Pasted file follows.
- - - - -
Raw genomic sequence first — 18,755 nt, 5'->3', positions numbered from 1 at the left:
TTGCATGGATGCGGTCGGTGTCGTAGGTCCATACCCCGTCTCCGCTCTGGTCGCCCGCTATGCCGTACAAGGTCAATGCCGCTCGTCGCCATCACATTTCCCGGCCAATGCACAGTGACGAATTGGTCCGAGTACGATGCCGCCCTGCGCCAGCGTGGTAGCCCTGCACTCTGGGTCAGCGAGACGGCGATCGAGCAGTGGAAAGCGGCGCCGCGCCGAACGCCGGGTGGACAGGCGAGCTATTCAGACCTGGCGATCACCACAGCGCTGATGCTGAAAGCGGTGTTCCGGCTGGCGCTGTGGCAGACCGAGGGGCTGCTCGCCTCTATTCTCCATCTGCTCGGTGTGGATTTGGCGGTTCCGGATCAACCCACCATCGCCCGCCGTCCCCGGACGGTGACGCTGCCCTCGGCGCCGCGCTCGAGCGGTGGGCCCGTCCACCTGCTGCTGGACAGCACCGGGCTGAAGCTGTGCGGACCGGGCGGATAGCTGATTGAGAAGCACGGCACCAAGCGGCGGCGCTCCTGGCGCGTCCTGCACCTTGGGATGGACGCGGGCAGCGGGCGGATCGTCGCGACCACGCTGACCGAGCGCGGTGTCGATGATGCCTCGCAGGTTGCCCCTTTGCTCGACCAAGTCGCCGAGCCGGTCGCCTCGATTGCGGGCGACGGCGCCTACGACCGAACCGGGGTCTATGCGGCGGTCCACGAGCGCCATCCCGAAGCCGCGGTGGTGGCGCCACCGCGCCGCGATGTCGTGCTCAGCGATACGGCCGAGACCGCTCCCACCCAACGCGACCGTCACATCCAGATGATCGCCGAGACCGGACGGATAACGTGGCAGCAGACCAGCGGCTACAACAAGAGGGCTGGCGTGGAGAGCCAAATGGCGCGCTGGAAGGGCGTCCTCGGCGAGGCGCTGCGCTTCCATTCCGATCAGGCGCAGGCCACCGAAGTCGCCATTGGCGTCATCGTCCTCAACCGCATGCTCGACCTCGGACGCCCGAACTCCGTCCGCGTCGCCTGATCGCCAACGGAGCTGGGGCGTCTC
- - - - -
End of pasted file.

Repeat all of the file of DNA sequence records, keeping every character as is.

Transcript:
Raw genomic sequence first — 18,755 nt, 5'->3', positions numbered from 1 at the left:
TTGCATGGATGCGGTCGGTGTCGTAGGTCCATACCCCGTCTCCGCTCTGGTCGCCCGCTATGCCGTACAAGGTCAATGCCGCTCGTCGCCATCACATTTCCCGGCCAATGCACAGTGACGAATTGGTCCGAGTACGATGCCGCCCTGCGCCAGCGTGGTAGCCCTGCACTCTGGGTCAGCGAGACGGCGATCGAGCAGTGGAAAGCGGCGCCGCGCCGAACGCCGGGTGGACAGGCGAGCTATTCAGACCTGGCGATCACCACAGCGCTGATGCTGAAAGCGGTGTTCCGGCTGGCGCTGTGGCAGACCGAGGGGCTGCTCGCCTCTATTCTCCATCTGCTCGGTGTGGATTTGGCGGTTCCGGATCAACCCACCATCGCCCGCCGTCCCCGGACGGTGACGCTGCCCTCGGCGCCGCGCTCGAGCGGTGGGCCCGTCCACCTGCTGCTGGACAGCACCGGGCTGAAGCTGTGCGGACCGGGCGGATAGCTGATTGAGAAGCACGGCACCAAGCGGCGGCGCTCCTGGCGCGTCCTGCACCTTGGGATGGACGCGGGCAGCGGGCGGATCGTCGCGACCACGCTGACCGAGCGCGGTGTCGATGATGCCTCGCAGGTTGCCCCTTTGCTCGACCAAGTCGCCGAGCCGGTCGCCTCGATTGCGGGCGACGGCGCCTACGACCGAACCGGGGTCTATGCGGCGGTCCACGAGCGCCATCCCGAAGCCGCGGTGGTGGCGCCACCGCGCCGCGATGTCGTGCTCAGCGATACGGCCGAGACCGCTCCCACCCAACGCGACCGTCACATCCAGATGATCGCCGAGACCGGACGGATAACGTGGCAGCAGACCAGCGGCTACAACAAGAGGGCTGGCGTGGAGAGCCAAATGGCGCGCTGGAAGGGCGTCCTCGGCGAGGCGCTGCGCTTCCATTCCGATCAGGCGCAGGCCACCGAAGTCGCCATTGGCGTCATCGTCCTCAACCGCATGCTCGACCTCGGACGCCCGAACTCCGTCCGCGTCGCCTGATCGCCAACGGAGCTGGGGCGTCTC